Franklin D. Roosevelt

Letter of Encouragement to a Victim of Infantile Paralysis.

February 14, 1943

My dear Miss Lawrence:

I am asking an old friend, Basil O'Connor, president of the National Foundation for Infantile Paralysis, to bring you a message tonight at the Victory Dinner so appropriately tendered to you at Town Hall Club in New York City.

Your courage and faith and determination in overcoming the after-effects of infantile paralysis and thereby restoring to the public the opportunity of enjoying your beautiful art—all result in a victory—your victory—which is an inspiration to everyone at any time.

But today when all we love and cherish is jeopardized by those who take their rules of life from the brutality of barbarism and preach and practice that all but the physically perfect should be summarily liquidated, your victory exposes with the light of truth the godlessness of the lie they teach.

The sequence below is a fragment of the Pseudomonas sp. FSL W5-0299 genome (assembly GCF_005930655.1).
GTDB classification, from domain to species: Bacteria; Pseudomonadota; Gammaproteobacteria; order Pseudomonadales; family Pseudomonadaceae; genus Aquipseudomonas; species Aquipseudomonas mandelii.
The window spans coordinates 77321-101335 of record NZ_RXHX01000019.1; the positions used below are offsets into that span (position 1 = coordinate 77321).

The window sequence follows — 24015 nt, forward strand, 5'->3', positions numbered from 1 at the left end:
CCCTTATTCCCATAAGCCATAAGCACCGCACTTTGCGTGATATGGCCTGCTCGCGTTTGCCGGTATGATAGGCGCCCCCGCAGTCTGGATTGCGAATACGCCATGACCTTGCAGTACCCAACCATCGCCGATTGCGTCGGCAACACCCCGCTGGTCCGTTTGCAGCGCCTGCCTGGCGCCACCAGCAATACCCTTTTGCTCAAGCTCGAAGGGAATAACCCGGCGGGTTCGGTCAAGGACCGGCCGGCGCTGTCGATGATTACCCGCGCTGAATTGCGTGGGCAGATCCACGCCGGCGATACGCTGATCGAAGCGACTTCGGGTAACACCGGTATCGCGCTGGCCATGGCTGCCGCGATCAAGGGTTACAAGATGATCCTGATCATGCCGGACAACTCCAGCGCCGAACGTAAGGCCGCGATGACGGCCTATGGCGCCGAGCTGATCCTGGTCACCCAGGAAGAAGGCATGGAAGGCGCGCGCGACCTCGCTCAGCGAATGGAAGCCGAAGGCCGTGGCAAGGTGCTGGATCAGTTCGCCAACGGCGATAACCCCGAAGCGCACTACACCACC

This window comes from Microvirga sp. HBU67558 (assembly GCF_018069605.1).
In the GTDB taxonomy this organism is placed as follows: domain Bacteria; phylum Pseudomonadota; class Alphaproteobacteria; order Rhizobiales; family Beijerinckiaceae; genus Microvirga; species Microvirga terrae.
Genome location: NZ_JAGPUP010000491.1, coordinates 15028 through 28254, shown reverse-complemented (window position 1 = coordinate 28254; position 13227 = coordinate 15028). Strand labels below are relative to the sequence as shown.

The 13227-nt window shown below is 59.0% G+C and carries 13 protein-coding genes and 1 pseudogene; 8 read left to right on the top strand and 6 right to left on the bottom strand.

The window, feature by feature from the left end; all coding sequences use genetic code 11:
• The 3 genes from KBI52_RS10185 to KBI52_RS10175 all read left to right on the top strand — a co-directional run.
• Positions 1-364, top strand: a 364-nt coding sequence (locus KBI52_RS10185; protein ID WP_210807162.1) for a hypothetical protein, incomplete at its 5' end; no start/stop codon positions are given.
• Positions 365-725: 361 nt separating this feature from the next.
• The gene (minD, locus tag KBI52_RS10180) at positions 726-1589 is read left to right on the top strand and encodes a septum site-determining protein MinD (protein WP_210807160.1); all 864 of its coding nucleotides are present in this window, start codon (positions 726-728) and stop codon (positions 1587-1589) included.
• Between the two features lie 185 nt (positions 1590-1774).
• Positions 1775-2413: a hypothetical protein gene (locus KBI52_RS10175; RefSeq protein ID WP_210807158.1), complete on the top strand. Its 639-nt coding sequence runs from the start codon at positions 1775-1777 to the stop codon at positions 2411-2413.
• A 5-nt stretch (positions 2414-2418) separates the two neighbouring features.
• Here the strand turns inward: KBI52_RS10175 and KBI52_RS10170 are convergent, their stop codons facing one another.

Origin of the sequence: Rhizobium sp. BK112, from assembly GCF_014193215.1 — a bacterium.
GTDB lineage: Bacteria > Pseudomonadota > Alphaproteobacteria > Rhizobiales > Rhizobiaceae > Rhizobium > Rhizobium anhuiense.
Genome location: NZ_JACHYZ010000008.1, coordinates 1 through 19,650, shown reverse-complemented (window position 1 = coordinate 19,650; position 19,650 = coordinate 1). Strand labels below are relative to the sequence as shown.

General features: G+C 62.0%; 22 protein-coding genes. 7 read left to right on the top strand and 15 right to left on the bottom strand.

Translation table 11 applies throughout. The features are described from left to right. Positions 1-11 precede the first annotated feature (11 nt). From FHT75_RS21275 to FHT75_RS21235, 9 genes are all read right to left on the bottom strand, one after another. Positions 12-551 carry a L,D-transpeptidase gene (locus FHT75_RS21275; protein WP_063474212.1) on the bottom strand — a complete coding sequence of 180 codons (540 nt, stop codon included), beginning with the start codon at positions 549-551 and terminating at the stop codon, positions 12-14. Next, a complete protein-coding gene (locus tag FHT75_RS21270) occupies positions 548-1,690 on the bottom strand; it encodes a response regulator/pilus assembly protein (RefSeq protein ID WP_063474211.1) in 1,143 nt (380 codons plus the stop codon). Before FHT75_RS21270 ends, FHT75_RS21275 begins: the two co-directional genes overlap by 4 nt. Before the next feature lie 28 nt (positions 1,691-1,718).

In the days ahead, while we fight for life itself, those whose trials and sorrows may be many and heavy will courageously carry on in the spirit you have so nobly exhibited.

Mirrored in your great victory for many years to come, those beset with burdens and harassed with handicaps will see the glory and the satisfaction of the good fight—well won.

From an old veteran to a young recruit my message to you is "Carry on."

Cordially yours,

Franklin D. Roosevelt, Letter of Encouragement to a Victim of Infantile Paralysis. Online by Gerhard Peters and John T. Woolley, The American Presidency Project

Filed Under


Simple Search of Our Archives